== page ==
“While you have a responsibility to protect the core fabric of the game, you also have to be brave enough to encourage innovation and ensure the game keeps evolving,” Todd tells The CEO Magazine. “The introduction of the bunker, or what really is a central review technology arm, was a first for Australian sport. There are overseas sports that have been using similar technology for a number of years, but we’re the first sport in this country to use it."

"It was always going to draw criticism as well, and that’s because fans watch the game through the lens of their team – that’s what makes the game great. But I don’t think anyone can argue with the fact that we’re more accurate and much more transparent than we’ve ever been. I mean, whether you’re sitting in a stadium or in your lounge room, you get to hear directly from the decision maker on why a certain ruling was made. I think that’s a great innovation for the game.”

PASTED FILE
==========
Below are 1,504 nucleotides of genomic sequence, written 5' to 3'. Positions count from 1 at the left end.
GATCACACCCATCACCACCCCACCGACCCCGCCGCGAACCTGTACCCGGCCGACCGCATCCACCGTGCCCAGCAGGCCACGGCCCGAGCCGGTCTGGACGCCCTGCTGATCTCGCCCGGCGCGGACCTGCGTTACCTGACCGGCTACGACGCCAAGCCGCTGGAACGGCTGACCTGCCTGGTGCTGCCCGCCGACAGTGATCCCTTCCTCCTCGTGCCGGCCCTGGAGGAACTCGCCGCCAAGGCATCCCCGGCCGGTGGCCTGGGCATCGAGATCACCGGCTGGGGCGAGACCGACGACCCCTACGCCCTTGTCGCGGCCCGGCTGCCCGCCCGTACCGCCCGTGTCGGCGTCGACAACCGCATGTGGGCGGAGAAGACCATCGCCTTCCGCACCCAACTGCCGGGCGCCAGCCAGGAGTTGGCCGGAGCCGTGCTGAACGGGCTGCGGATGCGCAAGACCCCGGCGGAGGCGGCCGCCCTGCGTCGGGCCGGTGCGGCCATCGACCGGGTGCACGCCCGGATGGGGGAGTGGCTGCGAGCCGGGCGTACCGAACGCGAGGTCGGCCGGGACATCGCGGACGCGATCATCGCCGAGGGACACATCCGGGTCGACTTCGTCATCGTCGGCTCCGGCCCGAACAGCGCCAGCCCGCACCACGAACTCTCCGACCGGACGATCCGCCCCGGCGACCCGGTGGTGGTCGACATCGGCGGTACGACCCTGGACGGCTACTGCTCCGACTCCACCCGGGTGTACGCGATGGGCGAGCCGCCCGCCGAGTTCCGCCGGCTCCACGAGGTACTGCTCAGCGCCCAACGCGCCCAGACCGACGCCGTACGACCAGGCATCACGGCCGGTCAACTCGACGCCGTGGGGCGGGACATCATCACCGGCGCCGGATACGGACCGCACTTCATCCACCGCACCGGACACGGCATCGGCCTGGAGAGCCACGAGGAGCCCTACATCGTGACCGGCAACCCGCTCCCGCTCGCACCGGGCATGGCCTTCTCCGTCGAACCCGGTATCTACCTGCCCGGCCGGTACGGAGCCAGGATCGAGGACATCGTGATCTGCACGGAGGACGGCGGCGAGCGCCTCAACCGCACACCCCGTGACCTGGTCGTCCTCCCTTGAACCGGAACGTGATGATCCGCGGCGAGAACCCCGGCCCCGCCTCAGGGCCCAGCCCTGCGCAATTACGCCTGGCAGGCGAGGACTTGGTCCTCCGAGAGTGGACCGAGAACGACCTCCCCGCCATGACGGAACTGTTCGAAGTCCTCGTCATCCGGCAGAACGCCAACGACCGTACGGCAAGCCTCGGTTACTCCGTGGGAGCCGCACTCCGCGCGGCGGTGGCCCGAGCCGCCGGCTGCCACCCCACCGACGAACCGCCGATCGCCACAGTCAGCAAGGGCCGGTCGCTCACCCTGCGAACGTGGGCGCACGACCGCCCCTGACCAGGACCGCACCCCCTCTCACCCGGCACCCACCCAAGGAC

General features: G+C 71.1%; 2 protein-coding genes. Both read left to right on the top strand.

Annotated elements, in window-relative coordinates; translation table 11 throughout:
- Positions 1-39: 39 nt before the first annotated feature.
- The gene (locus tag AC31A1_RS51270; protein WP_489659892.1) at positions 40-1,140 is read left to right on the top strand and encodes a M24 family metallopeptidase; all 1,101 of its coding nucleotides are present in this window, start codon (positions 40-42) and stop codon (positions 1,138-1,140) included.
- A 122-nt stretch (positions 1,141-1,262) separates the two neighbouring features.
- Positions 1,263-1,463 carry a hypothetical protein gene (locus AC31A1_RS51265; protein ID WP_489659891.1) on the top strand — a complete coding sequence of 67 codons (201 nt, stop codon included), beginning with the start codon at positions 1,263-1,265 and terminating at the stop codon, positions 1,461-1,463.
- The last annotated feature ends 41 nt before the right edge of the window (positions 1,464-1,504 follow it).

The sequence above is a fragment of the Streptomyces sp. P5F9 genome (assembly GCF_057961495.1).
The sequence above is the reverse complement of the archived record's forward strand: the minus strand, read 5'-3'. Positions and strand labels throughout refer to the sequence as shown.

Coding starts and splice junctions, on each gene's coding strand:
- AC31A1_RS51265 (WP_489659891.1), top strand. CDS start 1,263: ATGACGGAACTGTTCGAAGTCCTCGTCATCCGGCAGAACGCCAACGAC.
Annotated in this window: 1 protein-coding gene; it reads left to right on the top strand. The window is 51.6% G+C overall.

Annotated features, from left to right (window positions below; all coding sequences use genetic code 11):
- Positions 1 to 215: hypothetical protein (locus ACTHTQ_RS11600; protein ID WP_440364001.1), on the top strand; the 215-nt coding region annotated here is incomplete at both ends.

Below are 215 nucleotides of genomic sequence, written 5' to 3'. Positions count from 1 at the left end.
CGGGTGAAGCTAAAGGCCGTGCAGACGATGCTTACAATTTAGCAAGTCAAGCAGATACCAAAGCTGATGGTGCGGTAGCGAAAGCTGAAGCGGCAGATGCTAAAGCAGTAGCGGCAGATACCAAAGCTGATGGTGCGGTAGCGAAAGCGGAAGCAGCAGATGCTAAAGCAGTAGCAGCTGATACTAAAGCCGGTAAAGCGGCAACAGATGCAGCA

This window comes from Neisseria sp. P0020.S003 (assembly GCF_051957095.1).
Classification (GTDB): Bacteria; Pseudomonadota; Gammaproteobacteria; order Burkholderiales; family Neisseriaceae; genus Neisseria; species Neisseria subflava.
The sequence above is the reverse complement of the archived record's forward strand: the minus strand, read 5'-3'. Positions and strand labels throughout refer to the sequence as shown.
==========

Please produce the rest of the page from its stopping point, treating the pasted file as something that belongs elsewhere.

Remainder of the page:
The NRL's Parramatta Eels scandal

It’s often said that a week is a long time in football, so it’s no surprise that it only took two months after his move into the hot seat for Todd to be confronted with the first significant test of his leadership. Parramatta was found guilty of severely rorting the salary cap, and all eyes were on the new chief executive to see what punishment he’d hand down.

He stripped the Eels of the preseason Auckland Nines title, docked the club 12 competition points, effectively ending their finals hopes, and then delivered a fine of A$1 million. It was a firm and, in the opinion of most, fair penalty, but it was the character he showed in divulging the gut-wrenching verdict to the players in person that really impressed.

In a role like this one, you have to blend strong leadership and clarity for punishment with compassion.